As promised, there's a Fire Emblem game coming to mobile, and while it definitely involves slowly moving soldiers from one square to the next, it's structured different from the rest of the series. Fire Emblem: Heroes is what's called a "gacha" game, a popular monetization (and design) approach pioneered in Japan, but one that's quickly making more appearances everywhere else. With Fire Emblem: Heroes, it might be the first time a lot of folks are introduced to a gacha game.
Ever seen or used one of those machines that spits out capsule toys, where you're never sure what you're actually going to get? That's where gacha, short for gashapon, originally comes from. If it sounds a hell of a lot like legalized gambling for people of any age, that's because it is! The same idea has been applied to things like blind-boxes, where you open a container featuring a toy and hope you're getting the one you want. (It's never the one you really want.)
Mobile developer Anil Das-Gupta wrote a good breakdowns of gacha in 2013, back when Puzzle & Dragons, which eventually came to 3DS, was the big gacha craze:
Gacha is essentially a gambling mechanic and that's the reason why it's such a strong monetisation technique. In P&D, if a player knew what monster they would get, they would not play the Gacha until one they wanted cropped up. But because there is only a chance of getting the one they want, they have to gamble to get it.
Additionally, a good gacha implementation stacks the numbers very cleverly. Rarity is usually the way to this, with it possible to get a rare, very rare or Super-rare items from the Gacha. Usually you give the player a very rare item, but by mixing in rare items too, when they occasionally get a super-rare, they will feel really happy as it feels like winning an amazing prize for a bargain price.
Gacha works best when you're dealing with a large assortment of things for people to collect. The Fire Emblem series is sprawling, with player-favorite characters spanning the decades. In other words, it's a perfect fit for gacha.
Here's how it works in Fire Emblem: Heroes. In order to summon a random fighter, adding them into your army roster permanently, players use the in-game currency of orbs, which can be both earned and—you guessed it—bought. In Nintendo's presentation, three orbs costs $2, while a set of 140 orbs would set you back $75. Completing a quest to take out flying enemies rewarded players with a single orb. Since summoning a new hero requires five orbs, so you can start working out the math in your head.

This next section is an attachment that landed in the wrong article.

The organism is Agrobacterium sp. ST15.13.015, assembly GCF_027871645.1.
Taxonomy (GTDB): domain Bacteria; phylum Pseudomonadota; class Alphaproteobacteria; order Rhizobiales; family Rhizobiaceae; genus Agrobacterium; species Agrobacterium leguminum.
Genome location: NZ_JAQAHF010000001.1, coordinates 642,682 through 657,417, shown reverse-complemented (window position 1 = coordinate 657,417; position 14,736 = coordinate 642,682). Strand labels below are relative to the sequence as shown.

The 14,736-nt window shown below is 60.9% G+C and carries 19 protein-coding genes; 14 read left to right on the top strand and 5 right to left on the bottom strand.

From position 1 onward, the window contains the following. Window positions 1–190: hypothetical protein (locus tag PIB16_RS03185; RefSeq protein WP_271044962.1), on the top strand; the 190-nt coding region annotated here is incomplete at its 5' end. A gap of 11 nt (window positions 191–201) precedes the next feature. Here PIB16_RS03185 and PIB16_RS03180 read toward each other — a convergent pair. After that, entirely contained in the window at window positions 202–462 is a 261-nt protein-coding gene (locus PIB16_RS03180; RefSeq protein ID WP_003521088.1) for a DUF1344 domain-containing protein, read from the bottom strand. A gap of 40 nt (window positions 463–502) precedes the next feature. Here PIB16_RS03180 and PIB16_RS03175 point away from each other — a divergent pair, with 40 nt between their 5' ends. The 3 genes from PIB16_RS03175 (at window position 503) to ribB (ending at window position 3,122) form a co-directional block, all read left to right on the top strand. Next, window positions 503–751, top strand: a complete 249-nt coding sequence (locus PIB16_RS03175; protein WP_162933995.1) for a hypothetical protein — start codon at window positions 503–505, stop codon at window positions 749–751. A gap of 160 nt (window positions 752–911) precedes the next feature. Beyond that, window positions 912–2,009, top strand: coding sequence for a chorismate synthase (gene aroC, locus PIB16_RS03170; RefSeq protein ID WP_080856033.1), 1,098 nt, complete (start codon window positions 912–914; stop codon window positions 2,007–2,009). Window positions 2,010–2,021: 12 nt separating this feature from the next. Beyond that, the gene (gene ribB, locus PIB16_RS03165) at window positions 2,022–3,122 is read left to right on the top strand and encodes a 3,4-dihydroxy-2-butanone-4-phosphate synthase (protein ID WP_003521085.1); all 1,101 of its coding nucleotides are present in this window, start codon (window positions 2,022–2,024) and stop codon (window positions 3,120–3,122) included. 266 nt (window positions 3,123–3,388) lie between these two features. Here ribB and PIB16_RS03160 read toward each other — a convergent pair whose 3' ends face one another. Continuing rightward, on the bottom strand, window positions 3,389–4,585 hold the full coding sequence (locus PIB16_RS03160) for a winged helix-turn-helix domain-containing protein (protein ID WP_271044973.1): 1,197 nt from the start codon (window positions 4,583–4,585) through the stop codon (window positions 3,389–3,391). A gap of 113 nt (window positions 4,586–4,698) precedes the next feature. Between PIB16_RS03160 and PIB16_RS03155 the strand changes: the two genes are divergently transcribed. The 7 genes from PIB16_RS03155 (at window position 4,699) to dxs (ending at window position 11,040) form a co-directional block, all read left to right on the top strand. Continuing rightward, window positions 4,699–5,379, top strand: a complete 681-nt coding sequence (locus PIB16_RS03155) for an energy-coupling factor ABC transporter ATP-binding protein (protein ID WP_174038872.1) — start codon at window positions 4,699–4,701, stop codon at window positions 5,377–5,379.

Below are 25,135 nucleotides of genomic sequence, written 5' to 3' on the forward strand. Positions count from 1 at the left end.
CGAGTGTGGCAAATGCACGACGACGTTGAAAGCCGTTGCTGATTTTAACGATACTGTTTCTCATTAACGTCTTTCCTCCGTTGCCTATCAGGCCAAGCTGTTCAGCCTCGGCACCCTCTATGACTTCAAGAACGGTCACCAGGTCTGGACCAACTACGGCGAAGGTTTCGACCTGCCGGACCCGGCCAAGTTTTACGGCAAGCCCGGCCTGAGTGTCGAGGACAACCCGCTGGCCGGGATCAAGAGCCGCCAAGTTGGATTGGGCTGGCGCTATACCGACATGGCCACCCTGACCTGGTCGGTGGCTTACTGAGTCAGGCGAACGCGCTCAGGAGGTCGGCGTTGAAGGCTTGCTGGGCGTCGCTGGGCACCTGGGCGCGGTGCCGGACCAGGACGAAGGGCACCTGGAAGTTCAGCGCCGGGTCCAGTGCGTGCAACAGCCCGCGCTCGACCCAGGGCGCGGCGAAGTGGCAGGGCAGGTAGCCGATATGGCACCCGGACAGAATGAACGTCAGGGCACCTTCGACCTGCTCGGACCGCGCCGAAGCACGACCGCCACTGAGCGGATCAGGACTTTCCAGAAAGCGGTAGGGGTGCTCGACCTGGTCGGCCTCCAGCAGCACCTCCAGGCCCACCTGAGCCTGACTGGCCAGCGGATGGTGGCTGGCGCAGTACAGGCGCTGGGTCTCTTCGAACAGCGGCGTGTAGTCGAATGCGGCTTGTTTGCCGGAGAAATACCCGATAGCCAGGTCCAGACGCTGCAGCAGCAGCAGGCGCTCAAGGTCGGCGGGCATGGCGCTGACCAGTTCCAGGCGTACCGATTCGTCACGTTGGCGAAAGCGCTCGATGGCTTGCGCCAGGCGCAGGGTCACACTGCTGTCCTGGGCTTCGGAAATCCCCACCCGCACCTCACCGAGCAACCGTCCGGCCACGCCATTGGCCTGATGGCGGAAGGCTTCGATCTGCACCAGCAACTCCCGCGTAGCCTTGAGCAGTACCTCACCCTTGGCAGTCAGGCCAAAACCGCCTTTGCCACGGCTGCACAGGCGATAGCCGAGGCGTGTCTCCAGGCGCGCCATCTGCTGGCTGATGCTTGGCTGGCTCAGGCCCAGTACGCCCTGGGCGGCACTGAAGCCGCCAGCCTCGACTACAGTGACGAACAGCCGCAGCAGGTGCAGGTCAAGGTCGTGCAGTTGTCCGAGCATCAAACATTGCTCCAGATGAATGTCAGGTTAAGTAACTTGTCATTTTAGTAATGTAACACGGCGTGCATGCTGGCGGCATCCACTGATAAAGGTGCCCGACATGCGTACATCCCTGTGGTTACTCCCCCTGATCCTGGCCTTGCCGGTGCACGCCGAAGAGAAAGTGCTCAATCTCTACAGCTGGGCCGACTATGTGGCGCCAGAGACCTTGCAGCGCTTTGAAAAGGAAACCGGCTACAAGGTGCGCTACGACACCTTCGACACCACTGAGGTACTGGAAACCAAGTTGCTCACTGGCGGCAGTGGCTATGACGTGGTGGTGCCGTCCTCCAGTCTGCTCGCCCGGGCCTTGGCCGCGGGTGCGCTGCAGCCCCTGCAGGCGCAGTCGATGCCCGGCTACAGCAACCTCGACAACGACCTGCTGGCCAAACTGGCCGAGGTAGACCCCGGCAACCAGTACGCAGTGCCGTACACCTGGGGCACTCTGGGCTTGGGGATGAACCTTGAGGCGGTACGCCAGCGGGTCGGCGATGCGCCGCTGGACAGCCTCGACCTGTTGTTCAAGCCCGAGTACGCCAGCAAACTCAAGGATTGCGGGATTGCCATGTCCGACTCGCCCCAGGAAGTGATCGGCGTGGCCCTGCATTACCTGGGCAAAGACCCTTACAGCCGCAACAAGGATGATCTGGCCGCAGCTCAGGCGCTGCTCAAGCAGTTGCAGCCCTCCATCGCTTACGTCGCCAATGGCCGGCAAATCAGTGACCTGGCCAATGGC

The game does reward you for summoning multiple fighters at once; the cost per fighter goes down to three orbs if you add five fighters to your army at once.
Part of what hooks people into gacha games is the element of chance, a mixture of anticipation, anger, and joy. In the presentation, when the narrator summons their first fighter, they remark, "I'm crossing my fingers for Lon'qu." Instead, Olivia shows up. Maybe she's useful for your strategy, maybe not? But the opportunity to maybe this time get Lon'qu is why Nintendo includes a very particular screen after summoning a fighter: a reminder to summon another one for cheap.
Even if you manage to get your favorite character—like, say, Lon'qu—it might be a "weak" version. Fire Emblem: Heroes, like other gacha games, has rare versions of everything, which means you're never truly done collecting. There's always another reason to pull the lever. That said, Nintendo says you'll be able to use "battling and special materials" to upgrade characters, and there's an option to check "appearance rates" of characters. It's unclear how much detail Nintendo will be providing players, but my sweet boy Donnel better not be super rare, okay?
Nintendo is, at least, imposing some limits on how much young people can buy, apparently; minors will be limited to spending $104 per month. That's something.
Like anything in mobile, there are good and bad ways to make money—mostly bad. Though gacha technically riffs on gambling, it's true that luck and chance can be super fun, if done correctly, and if you aren't interested in this take, Nintendo's announced a billion other Fire Emblem games for this year and beyond. But after Super Mario Run, a Mario game that deftly translated to mobile, there's reason to be confident that Nintendo can do right by players and Fire Emblem.
You watch Nintendo's entire Fire Emblem presentation here: